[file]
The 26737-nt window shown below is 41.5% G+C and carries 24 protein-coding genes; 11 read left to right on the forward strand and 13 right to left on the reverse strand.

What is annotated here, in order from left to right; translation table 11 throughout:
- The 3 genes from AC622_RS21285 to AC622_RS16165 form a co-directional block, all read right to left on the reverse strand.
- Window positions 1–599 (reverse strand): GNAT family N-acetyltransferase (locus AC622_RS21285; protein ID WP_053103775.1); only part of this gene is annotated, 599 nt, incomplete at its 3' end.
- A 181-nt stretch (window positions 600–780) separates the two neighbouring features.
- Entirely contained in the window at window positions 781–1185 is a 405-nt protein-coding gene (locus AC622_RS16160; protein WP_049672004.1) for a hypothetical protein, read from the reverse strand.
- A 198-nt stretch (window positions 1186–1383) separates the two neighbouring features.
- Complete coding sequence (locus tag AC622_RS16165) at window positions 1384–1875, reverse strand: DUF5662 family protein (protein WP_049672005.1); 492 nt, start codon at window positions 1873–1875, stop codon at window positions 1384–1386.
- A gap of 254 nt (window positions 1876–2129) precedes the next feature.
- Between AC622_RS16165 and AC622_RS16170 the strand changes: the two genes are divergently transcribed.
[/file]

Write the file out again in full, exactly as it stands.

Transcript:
The 26737-nt window shown below is 41.5% G+C and carries 24 protein-coding genes; 11 read left to right on the forward strand and 13 right to left on the reverse strand.

What is annotated here, in order from left to right; translation table 11 throughout:
- The 3 genes from AC622_RS21285 to AC622_RS16165 form a co-directional block, all read right to left on the reverse strand.
- Window positions 1–599 (reverse strand): GNAT family N-acetyltransferase (locus AC622_RS21285; protein ID WP_053103775.1); only part of this gene is annotated, 599 nt, incomplete at its 3' end.
- A 181-nt stretch (window positions 600–780) separates the two neighbouring features.
- Entirely contained in the window at window positions 781–1185 is a 405-nt protein-coding gene (locus AC622_RS16160; protein WP_049672004.1) for a hypothetical protein, read from the reverse strand.
- A 198-nt stretch (window positions 1186–1383) separates the two neighbouring features.
- Complete coding sequence (locus tag AC622_RS16165) at window positions 1384–1875, reverse strand: DUF5662 family protein (protein WP_049672005.1); 492 nt, start codon at window positions 1873–1875, stop codon at window positions 1384–1386.
- A gap of 254 nt (window positions 1876–2129) precedes the next feature.
- Between AC622_RS16165 and AC622_RS16170 the strand changes: the two genes are divergently transcribed.